Kiel says if the servicer found thatrnit was, by its own definition, noncompliant, it was required to list thernproblems and its “action plan” in a separate “cover letter” to be sent with therncertification filing. But that was it. There was no penalty.  Kiel has been unable to obtain cover lettersrnfrom the five largest servicers but of those he did obtain severalrnservicers claimed they had no problems to report.</p

GMAC was among those who were “unaware”rnof problems but Kiel says there are reasons to question that statement. Twornmonths earlier, a MHA-C audit found, among other problems, that GMAC hadrnmiscalculated homeowner income in more than 80 percent of audited cases.  That same month GMAC became the firstrnservicer to admit to robo-signing. , </p

Treasury told Kiel that therncertifications were “only one part of a more comprehensive process” thatrnincluded its audits, and that they did not rely solely on servicers tornself-identify and report their weaknesses. Servicers were allowed to definernmateriality for themselves in the certifications because, she said, a “‘onernsize fits all’ approach would not have been practical.”</p

It was only in the wake of thernrobo-signing scandal that Treasury decided to take punitive action againstrnservicers breaking HAMP’s rules. In June 2011 it began withholding programrnsubsidies to the three largest servicers until the banks showed “substantialrnimprovement.” Wells Fargo quickly complied but Bank of America and JPMorganrnChase subsidies were only restored as part of the February 2012, $25 billionrnnational servicer settlement.  </p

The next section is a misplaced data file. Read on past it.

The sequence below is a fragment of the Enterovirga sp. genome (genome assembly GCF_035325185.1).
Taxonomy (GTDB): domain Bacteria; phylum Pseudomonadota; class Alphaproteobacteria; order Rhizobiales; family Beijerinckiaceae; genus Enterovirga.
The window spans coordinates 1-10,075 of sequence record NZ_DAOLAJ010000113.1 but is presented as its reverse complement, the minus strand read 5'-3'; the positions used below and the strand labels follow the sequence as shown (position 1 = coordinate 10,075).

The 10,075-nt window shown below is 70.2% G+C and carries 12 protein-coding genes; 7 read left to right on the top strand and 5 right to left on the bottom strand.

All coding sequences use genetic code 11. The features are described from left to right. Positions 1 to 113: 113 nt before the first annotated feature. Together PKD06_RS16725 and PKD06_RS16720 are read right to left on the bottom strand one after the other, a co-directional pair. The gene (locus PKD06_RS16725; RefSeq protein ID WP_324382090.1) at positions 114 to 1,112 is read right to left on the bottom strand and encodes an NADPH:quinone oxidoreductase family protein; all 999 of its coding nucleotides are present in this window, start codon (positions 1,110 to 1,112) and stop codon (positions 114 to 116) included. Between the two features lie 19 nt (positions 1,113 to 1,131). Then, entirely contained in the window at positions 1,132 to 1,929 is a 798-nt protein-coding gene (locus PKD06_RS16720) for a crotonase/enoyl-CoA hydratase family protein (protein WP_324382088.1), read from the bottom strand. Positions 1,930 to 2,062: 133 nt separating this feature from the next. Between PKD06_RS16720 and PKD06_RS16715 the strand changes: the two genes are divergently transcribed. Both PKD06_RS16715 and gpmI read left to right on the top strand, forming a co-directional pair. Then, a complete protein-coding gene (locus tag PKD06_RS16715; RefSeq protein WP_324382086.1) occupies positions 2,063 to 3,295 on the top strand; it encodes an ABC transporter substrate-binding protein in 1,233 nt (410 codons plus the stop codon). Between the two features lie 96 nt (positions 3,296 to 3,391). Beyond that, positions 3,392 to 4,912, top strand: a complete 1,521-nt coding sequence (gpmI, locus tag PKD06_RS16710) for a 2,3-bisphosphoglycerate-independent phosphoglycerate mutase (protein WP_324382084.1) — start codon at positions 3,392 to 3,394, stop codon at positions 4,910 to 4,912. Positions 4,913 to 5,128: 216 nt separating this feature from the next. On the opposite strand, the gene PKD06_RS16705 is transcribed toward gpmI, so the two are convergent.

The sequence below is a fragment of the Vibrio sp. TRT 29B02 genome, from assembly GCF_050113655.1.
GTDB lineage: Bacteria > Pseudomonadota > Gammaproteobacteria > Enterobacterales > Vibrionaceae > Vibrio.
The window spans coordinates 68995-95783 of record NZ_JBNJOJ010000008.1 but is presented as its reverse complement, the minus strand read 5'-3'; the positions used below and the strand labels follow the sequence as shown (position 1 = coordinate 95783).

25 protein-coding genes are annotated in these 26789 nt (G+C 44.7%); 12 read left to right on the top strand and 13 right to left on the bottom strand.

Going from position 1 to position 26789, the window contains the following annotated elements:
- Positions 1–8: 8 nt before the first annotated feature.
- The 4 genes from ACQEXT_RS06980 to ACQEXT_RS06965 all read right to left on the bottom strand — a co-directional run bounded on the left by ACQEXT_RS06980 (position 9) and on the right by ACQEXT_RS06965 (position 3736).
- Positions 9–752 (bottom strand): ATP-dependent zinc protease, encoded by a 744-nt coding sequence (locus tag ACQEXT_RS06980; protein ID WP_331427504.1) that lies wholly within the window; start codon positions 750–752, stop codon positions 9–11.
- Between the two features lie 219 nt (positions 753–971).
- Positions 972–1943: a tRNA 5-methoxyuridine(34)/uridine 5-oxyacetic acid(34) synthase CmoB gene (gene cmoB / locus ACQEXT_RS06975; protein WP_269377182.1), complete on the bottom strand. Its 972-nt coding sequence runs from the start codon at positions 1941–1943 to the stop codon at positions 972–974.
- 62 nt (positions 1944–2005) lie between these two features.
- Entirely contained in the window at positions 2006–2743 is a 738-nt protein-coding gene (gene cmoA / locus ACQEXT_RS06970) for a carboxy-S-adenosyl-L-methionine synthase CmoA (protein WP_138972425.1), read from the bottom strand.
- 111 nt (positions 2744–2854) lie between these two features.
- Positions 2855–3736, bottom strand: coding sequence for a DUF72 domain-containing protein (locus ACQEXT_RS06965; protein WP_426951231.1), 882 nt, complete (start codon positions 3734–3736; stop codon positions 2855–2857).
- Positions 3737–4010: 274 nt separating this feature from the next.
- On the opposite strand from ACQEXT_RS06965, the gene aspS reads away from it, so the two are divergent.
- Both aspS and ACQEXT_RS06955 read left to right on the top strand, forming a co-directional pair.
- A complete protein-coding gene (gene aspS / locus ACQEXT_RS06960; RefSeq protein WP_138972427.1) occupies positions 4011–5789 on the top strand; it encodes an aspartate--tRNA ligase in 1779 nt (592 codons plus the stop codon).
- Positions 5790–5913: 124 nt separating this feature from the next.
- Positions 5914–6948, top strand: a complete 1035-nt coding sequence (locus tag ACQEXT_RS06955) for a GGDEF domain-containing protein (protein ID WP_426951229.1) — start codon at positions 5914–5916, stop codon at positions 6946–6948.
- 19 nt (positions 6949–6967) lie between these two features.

When Kiel asked servicers to commentrnon HAMP oversight the three largest servicers referenced Treasury’s most recentrnassessments that showed all three required only “moderate improvement.”  </p

A Treasury Department spokeswomanrnsaid HAMP has brought “an unprecedented level of transparency” to the mortgagernservicing industry and servicers are “subject to an unprecedented level ofrncompliance oversight.”</p

Kiel says consumer advocates callrnthat damning by faint praise.  He quotesrnDiana Thompson of the National Consumer Law Center; “The reason that the levelrnof transparency and accountability is ‘unprecedented’ is because no one hasrnever held servicers to account. Just because you have something where beforernthere was nothing, that doesn’t mean that something works or is effective. ”

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About the Author


Steven A Feinberg (@CPAsteve) of Appletree Business Services LLC, is a PASBA member accountant located in Londonderry, New Hampshire.